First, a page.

New Contrarian Strategy,
Around two month’s ago, I described a
contrarian strategy that involved
picking stocks that analysts were recommending selling,
despite also predicting
strong earnings growth.
That portfolio produced a list of five stocks that as of
October 25, had dropped 4%.
While that beat the markets’ (S&P 500) 10%
drop, it still lost money.
Today, I’m going to describe a
modified version that, in theory, should produce stronger returns.
It’s still a contrarian strategy, which means that we’ll
be buying currently out-of-favor stocks. Here are the details.
As usual, we’ll use the free Finviz stock screening
program to build our Contrarian portfolio. I mostly use the Finviz
screener to demonstrate building screens because it’s free, user
friendly and offers a wide range of useful screening tools.
Start by selecting “Screener” on the toolbar located near
the top of the Finviz homepage (finviz.com). Then select “All” on the
Filters bar to see the available screening filters.
Because the U.S. economy is currently the strongest,
limit your candidates to U.S.-based stocks by using the Country filter
and specifying “USA.”
Next, we’ll limit our list to stocks currently
out-of-favor with most stock analysts.
Although analysts use different terms to describe their
buy/sell opinions, Finviz boils them down to “strong buy,” “buy,”
“hold,” “sell” and “strong sell”. Except for “hold,” the meanings are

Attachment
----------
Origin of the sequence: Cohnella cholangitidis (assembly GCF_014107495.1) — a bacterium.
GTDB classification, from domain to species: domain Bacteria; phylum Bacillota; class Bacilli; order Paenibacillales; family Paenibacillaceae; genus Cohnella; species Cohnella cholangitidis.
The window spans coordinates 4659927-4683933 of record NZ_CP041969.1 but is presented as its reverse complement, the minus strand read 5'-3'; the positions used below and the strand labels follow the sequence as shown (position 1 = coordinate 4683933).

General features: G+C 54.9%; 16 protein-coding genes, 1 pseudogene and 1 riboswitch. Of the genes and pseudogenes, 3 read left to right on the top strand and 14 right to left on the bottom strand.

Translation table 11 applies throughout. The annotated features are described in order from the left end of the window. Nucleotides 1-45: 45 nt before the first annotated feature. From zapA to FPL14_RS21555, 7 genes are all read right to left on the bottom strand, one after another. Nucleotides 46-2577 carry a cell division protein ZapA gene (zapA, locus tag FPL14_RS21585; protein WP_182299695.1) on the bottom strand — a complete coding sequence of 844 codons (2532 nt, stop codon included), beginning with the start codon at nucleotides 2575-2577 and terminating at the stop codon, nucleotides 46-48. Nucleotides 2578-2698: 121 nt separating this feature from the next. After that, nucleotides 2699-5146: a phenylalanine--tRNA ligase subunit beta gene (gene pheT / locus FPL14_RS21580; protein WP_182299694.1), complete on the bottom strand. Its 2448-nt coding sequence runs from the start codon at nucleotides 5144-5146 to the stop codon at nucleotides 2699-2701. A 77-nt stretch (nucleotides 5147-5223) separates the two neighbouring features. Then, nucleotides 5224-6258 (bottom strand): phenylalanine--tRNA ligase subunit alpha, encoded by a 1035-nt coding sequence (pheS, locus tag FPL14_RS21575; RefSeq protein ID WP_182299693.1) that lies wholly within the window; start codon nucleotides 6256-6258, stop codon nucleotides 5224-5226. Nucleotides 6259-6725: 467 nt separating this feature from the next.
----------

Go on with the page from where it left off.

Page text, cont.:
To avoid antagonizing company executives, many analysts
rate stocks at “hold” when they really mean “sell.” Thus, for our
purposes, “hold,” “sell,” and “strong sell” all translate to “sell.” So
specify “hold or worse” using the Analyst Recommendation filter to limit
your list to stocks analysts are advising selling.
Growth Drives Share Prices
Share prices track earnings per share (EPS) closer than
any other single factor. Nevertheless, for reasons unknown, even though
they’ve forecast strong earnings growth numbers which should drive share
prices higher, many analysts rate those same stocks at some variation of
Specify “over 30%” for EPS Growth This Year as well as
for EPS Growth Next Year to limit your list to stocks expected to the
fastest EPS growers.
Stick to Profitable Stocks
I’ve found that stocks issued by profitable companies
typically outperform unprofitable stocks. Thus, use the Return on Equity
filter, which compares Net Income to Shareholders Equity, and specify
“Over +5%” to rule out unprofitable stocks.
Next, since institutional
buyers often have access to information that
we never see, specify “Positive” for Institutional Transactions to limit
your list to stocks that these wired-in players have been recently
Trend Your Friend
Finally, since share prices tend to move in trends, it’s
best to limit your list to uptrending stocks. Do that by using the
Performance filter to specify “Month Up.” Then, specify “Week Up” using
the Performance 2 filter to assure that your stocks are still moving up.
My screen turned up five stocks.:American
Airlines (AAL), Abercrombie & Fitch (ANF), RPC, Inc. (RES), REV Group (REVG),
and Yelp (YELP).
These are my ideas, but do your own due diligence. The
more you know about your stocks, the better your results.